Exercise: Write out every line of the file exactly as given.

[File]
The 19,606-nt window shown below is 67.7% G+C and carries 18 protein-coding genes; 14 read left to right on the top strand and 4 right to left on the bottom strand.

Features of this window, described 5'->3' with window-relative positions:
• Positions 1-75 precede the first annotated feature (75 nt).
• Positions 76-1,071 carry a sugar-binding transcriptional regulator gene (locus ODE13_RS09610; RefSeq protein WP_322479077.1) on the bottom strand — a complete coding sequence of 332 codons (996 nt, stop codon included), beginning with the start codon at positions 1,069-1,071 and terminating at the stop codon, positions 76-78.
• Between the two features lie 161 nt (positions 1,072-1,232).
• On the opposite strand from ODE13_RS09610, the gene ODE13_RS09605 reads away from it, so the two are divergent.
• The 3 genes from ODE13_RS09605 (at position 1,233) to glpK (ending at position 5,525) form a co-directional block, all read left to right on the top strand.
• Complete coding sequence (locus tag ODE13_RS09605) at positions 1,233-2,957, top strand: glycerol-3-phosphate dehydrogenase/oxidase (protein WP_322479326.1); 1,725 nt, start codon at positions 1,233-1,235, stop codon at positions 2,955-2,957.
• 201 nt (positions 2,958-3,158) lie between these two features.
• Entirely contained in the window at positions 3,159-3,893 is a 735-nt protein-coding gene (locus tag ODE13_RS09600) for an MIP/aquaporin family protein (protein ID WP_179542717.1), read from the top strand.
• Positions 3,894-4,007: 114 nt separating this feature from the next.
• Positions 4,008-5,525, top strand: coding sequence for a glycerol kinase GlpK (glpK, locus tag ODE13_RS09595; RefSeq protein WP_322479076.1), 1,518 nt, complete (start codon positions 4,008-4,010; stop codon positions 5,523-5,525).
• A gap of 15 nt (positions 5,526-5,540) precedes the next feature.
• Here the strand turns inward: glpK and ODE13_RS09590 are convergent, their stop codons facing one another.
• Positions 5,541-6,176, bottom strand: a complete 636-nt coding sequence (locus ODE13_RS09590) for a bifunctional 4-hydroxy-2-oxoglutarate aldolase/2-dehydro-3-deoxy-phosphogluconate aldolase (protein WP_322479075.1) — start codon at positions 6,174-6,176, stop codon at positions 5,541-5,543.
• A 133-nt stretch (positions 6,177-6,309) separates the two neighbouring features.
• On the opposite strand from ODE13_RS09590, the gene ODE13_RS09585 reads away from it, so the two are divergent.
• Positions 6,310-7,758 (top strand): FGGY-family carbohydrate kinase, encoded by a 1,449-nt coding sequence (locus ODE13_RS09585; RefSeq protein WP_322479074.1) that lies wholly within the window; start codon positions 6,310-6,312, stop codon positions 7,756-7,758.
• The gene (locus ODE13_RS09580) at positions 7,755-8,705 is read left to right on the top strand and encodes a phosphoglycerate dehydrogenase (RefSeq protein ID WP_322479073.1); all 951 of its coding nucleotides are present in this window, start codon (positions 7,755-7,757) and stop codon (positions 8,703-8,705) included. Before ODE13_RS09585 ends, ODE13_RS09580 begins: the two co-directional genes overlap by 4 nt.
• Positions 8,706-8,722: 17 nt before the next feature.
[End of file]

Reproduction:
The 19,606-nt window shown below is 67.7% G+C and carries 18 protein-coding genes; 14 read left to right on the top strand and 4 right to left on the bottom strand.

Features of this window, described 5'->3' with window-relative positions:
• Positions 1-75 precede the first annotated feature (75 nt).
• Positions 76-1,071 carry a sugar-binding transcriptional regulator gene (locus ODE13_RS09610; RefSeq protein WP_322479077.1) on the bottom strand — a complete coding sequence of 332 codons (996 nt, stop codon included), beginning with the start codon at positions 1,069-1,071 and terminating at the stop codon, positions 76-78.
• Between the two features lie 161 nt (positions 1,072-1,232).
• On the opposite strand from ODE13_RS09610, the gene ODE13_RS09605 reads away from it, so the two are divergent.
• The 3 genes from ODE13_RS09605 (at position 1,233) to glpK (ending at position 5,525) form a co-directional block, all read left to right on the top strand.
• Complete coding sequence (locus tag ODE13_RS09605) at positions 1,233-2,957, top strand: glycerol-3-phosphate dehydrogenase/oxidase (protein WP_322479326.1); 1,725 nt, start codon at positions 1,233-1,235, stop codon at positions 2,955-2,957.
• 201 nt (positions 2,958-3,158) lie between these two features.
• Entirely contained in the window at positions 3,159-3,893 is a 735-nt protein-coding gene (locus tag ODE13_RS09600) for an MIP/aquaporin family protein (protein ID WP_179542717.1), read from the top strand.
• Positions 3,894-4,007: 114 nt separating this feature from the next.
• Positions 4,008-5,525, top strand: coding sequence for a glycerol kinase GlpK (glpK, locus tag ODE13_RS09595; RefSeq protein WP_322479076.1), 1,518 nt, complete (start codon positions 4,008-4,010; stop codon positions 5,523-5,525).
• A gap of 15 nt (positions 5,526-5,540) precedes the next feature.
• Here the strand turns inward: glpK and ODE13_RS09590 are convergent, their stop codons facing one another.
• Positions 5,541-6,176, bottom strand: a complete 636-nt coding sequence (locus ODE13_RS09590) for a bifunctional 4-hydroxy-2-oxoglutarate aldolase/2-dehydro-3-deoxy-phosphogluconate aldolase (protein WP_322479075.1) — start codon at positions 6,174-6,176, stop codon at positions 5,541-5,543.
• A 133-nt stretch (positions 6,177-6,309) separates the two neighbouring features.
• On the opposite strand from ODE13_RS09590, the gene ODE13_RS09585 reads away from it, so the two are divergent.
• Positions 6,310-7,758 (top strand): FGGY-family carbohydrate kinase, encoded by a 1,449-nt coding sequence (locus ODE13_RS09585; RefSeq protein WP_322479074.1) that lies wholly within the window; start codon positions 6,310-6,312, stop codon positions 7,756-7,758.
• The gene (locus ODE13_RS09580) at positions 7,755-8,705 is read left to right on the top strand and encodes a phosphoglycerate dehydrogenase (RefSeq protein ID WP_322479073.1); all 951 of its coding nucleotides are present in this window, start codon (positions 7,755-7,757) and stop codon (positions 8,703-8,705) included. Before ODE13_RS09585 ends, ODE13_RS09580 begins: the two co-directional genes overlap by 4 nt.
• Positions 8,706-8,722: 17 nt before the next feature.